People have been trading since the dawn of time. Early traders found ways to spread the risk of losing cargo whether it was using multiple vessels to transport goods or adhering to codes of restitution enacted by ancient kings. According to Wikipedia, maritime loans were made in ancient Athens which advanced money for voyages with repayment being cancelled if the ship was lost. Rates for the loans differed according to safe or dangerous times of year. Maritime insurance contracts were widespread in 15th century Genoa, with premiums that varied with risk.
An early version of Starbucks led to the formation of one of the most recognizable names in corporate history. In the 1680’s Edward Lloyd opened a coffee house in London that quickly became a popular haunt of merchants, ship owners and ship’s captains, and was also a reliable source for the latest shipping news. I’m fairly certain they didn’t have lattes or frappes, but the informal exchange of information between those with ships and those willing to underwrite voyages led to an established insurance market, and Lloyd’s of London was born.
Given this rich history, EXIM Bank is a relative newcomer to the scene. Founded in 1934 as the Export-Import Bank of Washington, the agency’s stated goal was, “to aid in financing and to facilitate exports and imports and the exchange of commodities between the United States and other Nations or the agencies or nationals thereof." In their book The Market, the State, and the Export-Import Bank of the United States, William Becker and William McClenahan relate that the Bank’s first transaction was “a 3.8 million dollar loan to Cuba in 1935 for the purchase of silver ingots.” In 1945 the Bank became an independent agency and in 1968 the name was changed to the Export-Import Bank of the United States.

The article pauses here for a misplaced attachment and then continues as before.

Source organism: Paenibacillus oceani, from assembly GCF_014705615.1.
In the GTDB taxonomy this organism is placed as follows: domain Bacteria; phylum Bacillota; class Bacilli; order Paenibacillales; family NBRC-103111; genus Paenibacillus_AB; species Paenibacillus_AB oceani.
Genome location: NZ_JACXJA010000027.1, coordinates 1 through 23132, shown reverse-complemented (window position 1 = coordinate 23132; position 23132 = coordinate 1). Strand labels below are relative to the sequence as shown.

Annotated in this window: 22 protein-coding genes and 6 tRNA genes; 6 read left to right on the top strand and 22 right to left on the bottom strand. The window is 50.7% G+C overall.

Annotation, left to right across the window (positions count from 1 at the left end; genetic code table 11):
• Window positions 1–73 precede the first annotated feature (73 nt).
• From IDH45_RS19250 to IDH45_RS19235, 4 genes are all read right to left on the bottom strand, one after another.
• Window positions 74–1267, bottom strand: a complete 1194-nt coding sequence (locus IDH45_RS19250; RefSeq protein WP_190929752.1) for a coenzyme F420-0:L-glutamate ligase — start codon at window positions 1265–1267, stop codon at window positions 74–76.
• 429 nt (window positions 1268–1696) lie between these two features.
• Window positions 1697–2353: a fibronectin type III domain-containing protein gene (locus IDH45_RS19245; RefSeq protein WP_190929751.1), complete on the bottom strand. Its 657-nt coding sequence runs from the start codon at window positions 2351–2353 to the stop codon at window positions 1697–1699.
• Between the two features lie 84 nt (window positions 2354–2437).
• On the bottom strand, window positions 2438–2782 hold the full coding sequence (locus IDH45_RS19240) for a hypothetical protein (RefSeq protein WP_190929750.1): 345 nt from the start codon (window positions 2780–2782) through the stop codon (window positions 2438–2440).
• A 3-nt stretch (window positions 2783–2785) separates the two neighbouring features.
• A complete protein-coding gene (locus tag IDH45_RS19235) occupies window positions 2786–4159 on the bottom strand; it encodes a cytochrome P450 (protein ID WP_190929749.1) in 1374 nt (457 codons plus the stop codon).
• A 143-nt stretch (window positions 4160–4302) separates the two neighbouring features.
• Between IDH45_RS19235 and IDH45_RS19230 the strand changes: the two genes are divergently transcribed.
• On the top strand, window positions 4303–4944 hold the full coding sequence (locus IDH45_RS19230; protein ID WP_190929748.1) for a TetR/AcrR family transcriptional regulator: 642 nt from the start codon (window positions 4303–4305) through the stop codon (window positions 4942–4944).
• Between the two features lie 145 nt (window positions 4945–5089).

EXIM exists to support American jobs by facilitating the export of U.S. goods and services. When the private sector is unable to help, EXIM Bank provides small businesses with the tools they need to compete in global marketplaces including access to working capital, and, wait for it, trade insurance, also known as export credit insurance.
Export credit insurance from EXIM Bank mitigates risk by insuring up to 95 percent of foreign receivables, giving exporters the peace of mind to enter new markets and the competitive edge to win business overseas.
Google “history of insurance” to learn more about the early days of trade insurance. Check out the EXIM Bank 2015 Annual Report for details on small business transactions (EXIM Bank Annual Report) 2015 and download our export credit insurance ebook to learn how to protect your company’s assets.